Robots, machine learning, artificial intelligence – there was no need for a crystal ball or even a forecasting app to predict the main themes of the recent Retail Business Technology Expo (RBTE), at London’s Olympia. Yet, there was a definite original twist to the message.
This year the buzz was around replicating the online experience, instore. Bricks and mortar were back in the spotlight, alongside the power of human interaction, albeit aided by machine-generated intelligence. There was a real recognition that, although retailers are now good at selling online, what they are not so good at now is selling in their store counterparts.
Google, for example, was talking about how its analytics can be used instore to assess how and where customers are browsing – and tailoring real-time offers accordingly to help clinch the sale.
In keeping with the zeitgeist, REPL launched the ADAPT suite including a forecasting app which uses machine learning to look at a customer’s behavioural history and identify patterns in a way that humans are just not capable of achieving. It then learns about events that could cause fluctuations in sales such as bank holidays, paydays and the weather and applies this knowledge to future events, resulting in the more accurate planning of stock availability and staff resources.
Artificial Intelligence can empower store employees with the knowledge they need to close a sale. For example, if they see a customer comparing prices on Amazon, many are reluctant to approach them and chat to them about it – they often just don’t have the confidence to do so we, therefore, have to empower them. Yet, why do people still go to the high street? When they are making a major purchase, it’s certainly not for convenience, nor for prices. They go for the human interaction.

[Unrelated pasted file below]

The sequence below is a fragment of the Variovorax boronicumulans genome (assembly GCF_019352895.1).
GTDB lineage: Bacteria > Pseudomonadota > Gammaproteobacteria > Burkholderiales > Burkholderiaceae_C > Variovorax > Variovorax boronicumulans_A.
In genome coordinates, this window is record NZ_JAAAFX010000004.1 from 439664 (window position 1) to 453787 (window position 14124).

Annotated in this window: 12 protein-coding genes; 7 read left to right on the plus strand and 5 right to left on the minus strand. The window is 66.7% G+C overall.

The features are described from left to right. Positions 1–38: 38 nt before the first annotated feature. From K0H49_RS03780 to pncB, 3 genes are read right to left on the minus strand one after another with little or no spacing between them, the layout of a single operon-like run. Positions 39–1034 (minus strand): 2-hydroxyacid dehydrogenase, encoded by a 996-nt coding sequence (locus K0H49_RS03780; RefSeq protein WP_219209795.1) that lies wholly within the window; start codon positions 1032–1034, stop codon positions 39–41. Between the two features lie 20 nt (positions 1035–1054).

However, there is another group of consumers, probably making smaller purchases, who just want to pay and go. Consequently, another hot topic was how retailers can make instore buying more streamlined and focusing especially on creating a cashless environment. Self-scanning solutions using a mobile phone were in evidence, alongside other time saving ideas such as apps to ensure your morning cappuccino is waiting for you at the forecourt checkout when filling up with petrol.
Going back to AI and machine learning, these technologies only work when fed with data – and this was another recurring discussion point at the show. It seems that the Facebook/Cambridge Analytica furore has knocked consumer confidence when it comes to providing personal information. The consensus was that retailers need to provide valid reasons why they want the data and give something back in return.
I don’t think these themes are going to change dramatically before RBTE 2019 comes around. We will probably see even more analytics to drive instore sales and, in response, a way to facilitate more dynamic pricing too. Traditional stores are never going to win out on price but they have to be competitive with those retailing online.
However, I do think that the move towards cashless will continue and this will be the next big shift. Instead of credit and debit cards, we’ll use our phones – after all, they are probably more secure than credit cards and create less fraud. We’re seeing it already with Apple Pay and its competitors, so there’s no reason why the trend won’t accelerate.
And at the show itself? I think we’ll see more retailers themselves exhibiting as technology takes its place at the heart of its operations. Amazon was there this year and other large America brands could make a 2019 debut. Oh, and more robots walking the floor too.